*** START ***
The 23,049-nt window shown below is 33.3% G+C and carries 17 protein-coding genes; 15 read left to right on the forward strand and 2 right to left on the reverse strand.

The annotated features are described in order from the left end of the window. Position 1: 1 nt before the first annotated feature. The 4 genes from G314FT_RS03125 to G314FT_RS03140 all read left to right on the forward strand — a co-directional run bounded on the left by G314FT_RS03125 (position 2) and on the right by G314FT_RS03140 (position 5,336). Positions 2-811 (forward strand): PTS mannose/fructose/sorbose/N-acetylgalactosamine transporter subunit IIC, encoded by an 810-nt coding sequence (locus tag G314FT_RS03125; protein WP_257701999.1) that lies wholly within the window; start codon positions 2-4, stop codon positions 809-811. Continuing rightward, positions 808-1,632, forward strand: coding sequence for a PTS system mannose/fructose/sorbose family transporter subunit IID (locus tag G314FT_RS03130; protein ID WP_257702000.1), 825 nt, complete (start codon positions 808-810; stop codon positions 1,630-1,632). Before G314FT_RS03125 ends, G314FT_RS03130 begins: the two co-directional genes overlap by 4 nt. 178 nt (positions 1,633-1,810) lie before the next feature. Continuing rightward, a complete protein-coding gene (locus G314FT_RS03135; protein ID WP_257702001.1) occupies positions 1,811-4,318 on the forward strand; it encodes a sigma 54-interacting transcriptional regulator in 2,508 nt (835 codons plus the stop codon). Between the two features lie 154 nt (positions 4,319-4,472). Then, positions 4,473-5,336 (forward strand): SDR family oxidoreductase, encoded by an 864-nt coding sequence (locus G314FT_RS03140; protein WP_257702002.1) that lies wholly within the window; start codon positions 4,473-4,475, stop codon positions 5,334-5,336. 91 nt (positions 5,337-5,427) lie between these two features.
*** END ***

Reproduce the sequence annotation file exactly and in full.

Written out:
The 23,049-nt window shown below is 33.3% G+C and carries 17 protein-coding genes; 15 read left to right on the forward strand and 2 right to left on the reverse strand.

The annotated features are described in order from the left end of the window. Position 1: 1 nt before the first annotated feature. The 4 genes from G314FT_RS03125 to G314FT_RS03140 all read left to right on the forward strand — a co-directional run bounded on the left by G314FT_RS03125 (position 2) and on the right by G314FT_RS03140 (position 5,336). Positions 2-811 (forward strand): PTS mannose/fructose/sorbose/N-acetylgalactosamine transporter subunit IIC, encoded by an 810-nt coding sequence (locus tag G314FT_RS03125; protein WP_257701999.1) that lies wholly within the window; start codon positions 2-4, stop codon positions 809-811. Continuing rightward, positions 808-1,632, forward strand: coding sequence for a PTS system mannose/fructose/sorbose family transporter subunit IID (locus tag G314FT_RS03130; protein ID WP_257702000.1), 825 nt, complete (start codon positions 808-810; stop codon positions 1,630-1,632). Before G314FT_RS03125 ends, G314FT_RS03130 begins: the two co-directional genes overlap by 4 nt. 178 nt (positions 1,633-1,810) lie before the next feature. Continuing rightward, a complete protein-coding gene (locus G314FT_RS03135; protein ID WP_257702001.1) occupies positions 1,811-4,318 on the forward strand; it encodes a sigma 54-interacting transcriptional regulator in 2,508 nt (835 codons plus the stop codon). Between the two features lie 154 nt (positions 4,319-4,472). Then, positions 4,473-5,336 (forward strand): SDR family oxidoreductase, encoded by an 864-nt coding sequence (locus G314FT_RS03140; protein WP_257702002.1) that lies wholly within the window; start codon positions 4,473-4,475, stop codon positions 5,334-5,336. 91 nt (positions 5,337-5,427) lie between these two features.